The brain is by far the most complex and complicated organ that we as humans possess. In fact, our brains (and also opposable thumbs) are what make us human. It is the processes of the brain that make us complete and well-rounded individuals. The brain is the organ that has cemented our place at the top of the food chain. It is what makes us superior to other animals, intellectually so, at the very least.
It is the organ that makes the whole body function, and as such, it also happens to be involved very heavily in the process of hearing. The purpose of this article is to understand the role that our brains have in our ability to hear properly. We will also take a closer look at what happens when the auditory systems that we have are not fully synchronized with our brains, and they are not completely coordinated.
How Do We Hear Sounds Exactly?
Our ears are the organs that have the ability to allow us to make sense of all the noises that we are confronted with on a daily basis. Our ears are what make sense of these noises. Our ears do this as they have the ability to detect and also make distinctions between sounds. Our ears are able to do this as they have the ability to convert the noises from the environment and then convert them into sound waves. The sound waves are then converted into information which our brains are able to process.
In order for this whole process to happen properly, the sounds and noises from the environment need to be able to travel from the outer ears of ours and then into the eardrums, where they vibrate. After this point, the ossicles – the anvil, malleus, and stapes – are responsible for receiving the vibrations and then sending them towards and into the inner ear. Within the inner ear, the cochlea is responsible for stimulating an organ known as the stereocilia. This, in turn, sends electrical impulses through the means of the auditory nerve and then into the brain.
It is because our brains are so precise and complex and the functionality they possess that our brains are able to make distinctions between background noises to actual sounds that we need to be able to understand. In effect, the brain has the ability to act as a sort of filter, and it allows us to hone in on the sounds that are important and those that we need to understand. So, you may be wondering what happens when our brains and our hearing are out of sync. Well, I wonder no more as we will be looking into that particular aspect right next.
What Happens When There Is A Disconnect Between The Brain And The Auditory Systems Of The Body.
If a person is suffering from conductive hearing loss, for example, the brain of that person is then required to work that much harder in order to distinguish between speech patterns and background noises. It is important to note here that if a person suffers from something that is known as sensorineural loss of hearing, then the result is that the auditory nerve is then unable to process the sounds. This is despite the fact that the sound waves were properly transmitted to the inner parts of the ear.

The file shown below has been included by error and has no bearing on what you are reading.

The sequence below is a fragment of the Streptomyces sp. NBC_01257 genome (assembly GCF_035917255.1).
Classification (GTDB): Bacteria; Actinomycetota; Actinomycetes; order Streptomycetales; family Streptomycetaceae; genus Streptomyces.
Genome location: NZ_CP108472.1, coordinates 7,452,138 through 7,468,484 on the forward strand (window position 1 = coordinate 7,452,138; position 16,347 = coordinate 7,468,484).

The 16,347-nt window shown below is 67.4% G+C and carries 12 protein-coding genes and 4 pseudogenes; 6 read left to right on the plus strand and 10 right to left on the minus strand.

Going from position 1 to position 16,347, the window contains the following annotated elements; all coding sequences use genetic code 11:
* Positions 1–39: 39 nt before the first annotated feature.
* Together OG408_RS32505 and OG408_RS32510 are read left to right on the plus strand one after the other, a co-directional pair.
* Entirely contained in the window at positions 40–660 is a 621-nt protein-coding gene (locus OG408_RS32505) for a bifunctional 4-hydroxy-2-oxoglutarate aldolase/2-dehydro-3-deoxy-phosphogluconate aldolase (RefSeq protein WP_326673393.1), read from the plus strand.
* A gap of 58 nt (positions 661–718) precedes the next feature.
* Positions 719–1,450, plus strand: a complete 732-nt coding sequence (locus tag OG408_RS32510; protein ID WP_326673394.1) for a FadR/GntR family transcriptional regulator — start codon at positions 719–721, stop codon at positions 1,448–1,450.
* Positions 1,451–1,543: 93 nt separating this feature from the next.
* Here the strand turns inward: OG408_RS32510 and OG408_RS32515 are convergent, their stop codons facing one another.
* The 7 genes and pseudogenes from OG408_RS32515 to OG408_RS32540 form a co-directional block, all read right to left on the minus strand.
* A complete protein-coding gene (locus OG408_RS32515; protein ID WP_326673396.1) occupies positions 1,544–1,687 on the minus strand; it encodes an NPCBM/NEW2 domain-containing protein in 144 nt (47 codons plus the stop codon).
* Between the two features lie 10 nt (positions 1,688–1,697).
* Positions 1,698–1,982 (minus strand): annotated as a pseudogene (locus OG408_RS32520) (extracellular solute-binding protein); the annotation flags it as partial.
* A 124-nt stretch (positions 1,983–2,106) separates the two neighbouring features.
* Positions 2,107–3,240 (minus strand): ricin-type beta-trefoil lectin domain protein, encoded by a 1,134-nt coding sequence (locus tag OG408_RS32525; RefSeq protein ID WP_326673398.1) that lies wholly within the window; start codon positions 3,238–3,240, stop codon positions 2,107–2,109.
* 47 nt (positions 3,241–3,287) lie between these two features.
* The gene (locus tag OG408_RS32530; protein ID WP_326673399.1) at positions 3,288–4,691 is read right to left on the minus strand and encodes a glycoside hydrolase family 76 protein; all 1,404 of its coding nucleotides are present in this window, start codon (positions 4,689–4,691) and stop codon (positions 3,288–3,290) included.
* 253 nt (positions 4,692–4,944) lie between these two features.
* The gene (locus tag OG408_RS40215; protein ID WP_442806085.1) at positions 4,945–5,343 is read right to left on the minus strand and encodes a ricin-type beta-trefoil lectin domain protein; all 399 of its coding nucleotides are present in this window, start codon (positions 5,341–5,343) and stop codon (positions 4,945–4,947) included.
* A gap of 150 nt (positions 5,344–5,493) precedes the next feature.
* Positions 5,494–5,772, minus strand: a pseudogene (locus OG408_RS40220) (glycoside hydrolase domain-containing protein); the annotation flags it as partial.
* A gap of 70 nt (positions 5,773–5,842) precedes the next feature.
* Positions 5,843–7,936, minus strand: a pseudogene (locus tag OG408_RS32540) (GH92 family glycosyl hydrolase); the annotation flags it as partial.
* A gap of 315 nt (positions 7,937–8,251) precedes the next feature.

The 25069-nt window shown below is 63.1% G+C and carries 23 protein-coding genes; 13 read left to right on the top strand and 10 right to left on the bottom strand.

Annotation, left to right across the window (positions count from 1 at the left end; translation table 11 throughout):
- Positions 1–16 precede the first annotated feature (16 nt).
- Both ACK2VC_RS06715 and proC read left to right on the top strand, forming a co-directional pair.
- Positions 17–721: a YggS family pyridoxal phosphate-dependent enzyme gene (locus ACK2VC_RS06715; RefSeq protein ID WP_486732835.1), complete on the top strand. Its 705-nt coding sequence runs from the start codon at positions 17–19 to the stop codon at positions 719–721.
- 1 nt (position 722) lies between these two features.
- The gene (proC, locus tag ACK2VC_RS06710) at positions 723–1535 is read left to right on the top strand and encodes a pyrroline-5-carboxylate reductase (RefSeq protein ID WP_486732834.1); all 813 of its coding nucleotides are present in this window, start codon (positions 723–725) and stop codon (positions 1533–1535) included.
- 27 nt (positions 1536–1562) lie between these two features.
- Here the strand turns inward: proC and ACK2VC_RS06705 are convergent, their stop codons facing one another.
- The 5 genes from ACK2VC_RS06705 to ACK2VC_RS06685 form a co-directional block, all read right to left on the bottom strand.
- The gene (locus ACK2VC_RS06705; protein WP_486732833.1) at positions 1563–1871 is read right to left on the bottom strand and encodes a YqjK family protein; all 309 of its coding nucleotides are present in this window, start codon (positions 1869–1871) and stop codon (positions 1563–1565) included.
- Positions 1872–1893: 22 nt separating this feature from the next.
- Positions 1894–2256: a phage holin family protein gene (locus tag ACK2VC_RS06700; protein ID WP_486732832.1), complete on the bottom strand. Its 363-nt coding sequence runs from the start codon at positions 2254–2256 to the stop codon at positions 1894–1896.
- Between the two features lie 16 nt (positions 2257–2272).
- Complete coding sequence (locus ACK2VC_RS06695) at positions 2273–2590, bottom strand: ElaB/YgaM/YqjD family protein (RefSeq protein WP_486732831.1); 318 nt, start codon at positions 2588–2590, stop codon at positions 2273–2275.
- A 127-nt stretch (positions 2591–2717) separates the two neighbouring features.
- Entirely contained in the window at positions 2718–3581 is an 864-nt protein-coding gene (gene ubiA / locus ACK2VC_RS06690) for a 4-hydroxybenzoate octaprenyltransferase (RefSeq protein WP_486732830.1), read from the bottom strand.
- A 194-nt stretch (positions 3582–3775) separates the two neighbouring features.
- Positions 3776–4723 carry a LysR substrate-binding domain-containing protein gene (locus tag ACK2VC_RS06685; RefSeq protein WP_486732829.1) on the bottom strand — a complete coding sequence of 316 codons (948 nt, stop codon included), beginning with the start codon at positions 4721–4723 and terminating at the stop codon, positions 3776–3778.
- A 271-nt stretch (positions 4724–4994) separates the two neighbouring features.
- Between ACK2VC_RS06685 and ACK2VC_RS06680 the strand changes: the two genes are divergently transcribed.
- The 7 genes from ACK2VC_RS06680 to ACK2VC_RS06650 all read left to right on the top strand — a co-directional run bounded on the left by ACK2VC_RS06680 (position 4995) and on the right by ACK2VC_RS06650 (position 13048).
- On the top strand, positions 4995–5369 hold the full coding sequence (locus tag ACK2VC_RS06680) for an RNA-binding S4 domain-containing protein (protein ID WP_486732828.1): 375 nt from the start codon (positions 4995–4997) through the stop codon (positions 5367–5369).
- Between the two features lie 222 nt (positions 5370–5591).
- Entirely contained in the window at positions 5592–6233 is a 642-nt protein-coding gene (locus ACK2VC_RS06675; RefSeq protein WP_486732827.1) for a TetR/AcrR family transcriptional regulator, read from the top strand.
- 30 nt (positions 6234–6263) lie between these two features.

There are also a whole host of other issues which have their origins in the brain and which can also really affect the hearing abilities of a person to hear properly. These issues include things such as tinnitus. This condition is responsible for causing a buzzing (sometimes also called ringing in the ears) that is not at all being transmitted from any external sources. According to a whole host of studies, this condition takes hold of the person and is caused by changes in the brain that directly result from losing the ability to hear.
How Our Brains Adapt To A Loss Of Hearing
A lot of other studies have been successful in determining that our brains are responsible for adjusting to any hearing loss that we may suffer, and it does not matter how mild the issue is. In these particular studies, cameras were made use of in order to understand the effect of a loss of hearing on the brain. They were able to determine that when a person loses their sense of hearing, their other senses tend to get heightened automatically. This particular test was able to determine that the frontal lobe became much more sensitive in people with hearing loss. The frontal lobe is the part of the brain where the memory is stored.
The study was also able to determine that when a person has hearing loss and wears a hearing aid device, their brains start to resemble the ones of a person with normal hearing.
Disorders And Issues Caused By Hearing Loss
One of the worst problems with hearing loss is that it can lead a person to feel both isolated and also confused. The mental health of these people suffering from the hearing loss was also looked into with very pronounced interest as the brain is affected by the loss of hearing.
These studies were also able to determine that a person suffering from hearing loss is much more prone to suffering from depression even if they use a hearing aid. Then there was also other research that has pointed out that hearing loss can also lead to emotional or behavioral issues, which can be a direct result of deafness or loss of hearing.